Frankenstein at the Ballet: Mary Shelley and Her 'Hideous Progeny’

Litquake is pleased to announce its first collaboration with the world-renowned San Francisco Ballet, Frankenstein at the Ballet: Mary Shelley and Her "Hideous Progeny,” featuring Shelley scholar and professor Ellen Peel from the Comparative and World Literature Department at San Francisco State University. Reflecting on the origins of Frankenstein, Mary Shelley wrote that she was often asked "how I, then a young girl, came to think of... so very hideous an idea.” Peel will attempt to answer that question by looking at cultural and scientific forces in Shelley's day, and by considering her early life—which itself could be a Gothic tale. Peel will also explore why the novel has managed to play so powerfully on our wishes and fears for two centuries, becoming a myth continually reborn in new avatars, now including a ballet.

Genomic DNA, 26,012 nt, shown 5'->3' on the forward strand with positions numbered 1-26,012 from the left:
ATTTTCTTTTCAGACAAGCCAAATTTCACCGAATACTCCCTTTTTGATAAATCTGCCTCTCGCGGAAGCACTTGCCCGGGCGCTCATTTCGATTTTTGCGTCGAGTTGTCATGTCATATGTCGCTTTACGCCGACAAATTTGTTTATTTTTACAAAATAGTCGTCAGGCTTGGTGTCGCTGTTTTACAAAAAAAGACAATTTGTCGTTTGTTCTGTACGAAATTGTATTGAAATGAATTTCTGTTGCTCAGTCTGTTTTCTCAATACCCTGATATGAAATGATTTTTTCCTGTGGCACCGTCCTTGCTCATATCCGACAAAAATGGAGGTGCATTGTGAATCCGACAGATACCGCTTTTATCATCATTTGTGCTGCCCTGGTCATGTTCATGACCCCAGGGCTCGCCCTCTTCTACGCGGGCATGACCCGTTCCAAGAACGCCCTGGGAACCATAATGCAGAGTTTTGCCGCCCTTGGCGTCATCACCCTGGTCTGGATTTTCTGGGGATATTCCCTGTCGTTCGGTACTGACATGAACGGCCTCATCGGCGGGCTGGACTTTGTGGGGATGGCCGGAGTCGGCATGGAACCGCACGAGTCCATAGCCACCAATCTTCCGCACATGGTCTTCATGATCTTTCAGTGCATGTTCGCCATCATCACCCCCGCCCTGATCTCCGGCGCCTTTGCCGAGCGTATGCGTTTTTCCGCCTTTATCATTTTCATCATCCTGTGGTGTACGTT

Ellen Peel is a professor in the Department of Comparative and World Literature and the Department of English at San Francisco State University.  Her fields include speculative fiction, the novel, and feminist and narrative theory.  She is working on a book about Frankenstein and other accounts of "constructed bodies.” 


Enter through the carraige entrance on the north side of the building adjacent to the courtyard.